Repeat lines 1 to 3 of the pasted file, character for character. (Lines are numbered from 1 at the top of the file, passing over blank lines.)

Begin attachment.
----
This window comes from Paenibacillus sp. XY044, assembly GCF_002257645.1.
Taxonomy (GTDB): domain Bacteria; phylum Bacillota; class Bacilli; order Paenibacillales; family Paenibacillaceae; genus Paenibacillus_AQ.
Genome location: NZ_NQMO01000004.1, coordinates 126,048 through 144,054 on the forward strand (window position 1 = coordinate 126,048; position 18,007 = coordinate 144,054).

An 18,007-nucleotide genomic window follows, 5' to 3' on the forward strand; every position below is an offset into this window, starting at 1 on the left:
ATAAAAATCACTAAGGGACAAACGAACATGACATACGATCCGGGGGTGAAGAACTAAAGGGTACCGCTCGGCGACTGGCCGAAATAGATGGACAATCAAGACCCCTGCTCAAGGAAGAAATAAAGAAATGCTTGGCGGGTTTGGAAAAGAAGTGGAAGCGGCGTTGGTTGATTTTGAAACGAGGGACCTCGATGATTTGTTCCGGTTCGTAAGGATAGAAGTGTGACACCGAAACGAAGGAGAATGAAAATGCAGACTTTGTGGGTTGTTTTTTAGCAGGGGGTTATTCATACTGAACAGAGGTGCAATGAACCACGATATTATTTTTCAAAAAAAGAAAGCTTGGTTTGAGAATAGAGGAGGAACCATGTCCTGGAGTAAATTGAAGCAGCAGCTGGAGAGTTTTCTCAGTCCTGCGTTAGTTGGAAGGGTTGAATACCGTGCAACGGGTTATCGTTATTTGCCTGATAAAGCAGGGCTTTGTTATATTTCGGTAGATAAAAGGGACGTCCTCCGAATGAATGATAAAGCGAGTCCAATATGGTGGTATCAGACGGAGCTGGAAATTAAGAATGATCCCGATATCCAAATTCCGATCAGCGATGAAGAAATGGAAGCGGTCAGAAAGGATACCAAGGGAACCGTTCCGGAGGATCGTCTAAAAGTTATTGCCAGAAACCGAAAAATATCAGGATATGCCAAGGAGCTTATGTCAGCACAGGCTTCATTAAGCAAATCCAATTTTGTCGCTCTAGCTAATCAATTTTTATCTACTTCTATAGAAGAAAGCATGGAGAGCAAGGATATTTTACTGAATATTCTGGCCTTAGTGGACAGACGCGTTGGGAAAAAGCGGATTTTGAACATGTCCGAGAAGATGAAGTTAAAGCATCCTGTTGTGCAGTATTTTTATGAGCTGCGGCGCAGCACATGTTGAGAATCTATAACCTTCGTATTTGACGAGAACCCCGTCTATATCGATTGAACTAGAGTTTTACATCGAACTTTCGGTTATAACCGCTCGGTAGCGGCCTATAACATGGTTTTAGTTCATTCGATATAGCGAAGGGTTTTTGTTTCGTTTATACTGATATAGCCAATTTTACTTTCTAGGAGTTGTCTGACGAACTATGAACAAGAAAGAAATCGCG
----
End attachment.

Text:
This window comes from Paenibacillus sp. XY044, assembly GCF_002257645.1.
Taxonomy (GTDB): domain Bacteria; phylum Bacillota; class Bacilli; order Paenibacillales; family Paenibacillaceae; genus Paenibacillus_AQ.
Genome location: NZ_NQMO01000004.1, coordinates 126,048 through 144,054 on the forward strand (window position 1 = coordinate 126,048; position 18,007 = coordinate 144,054).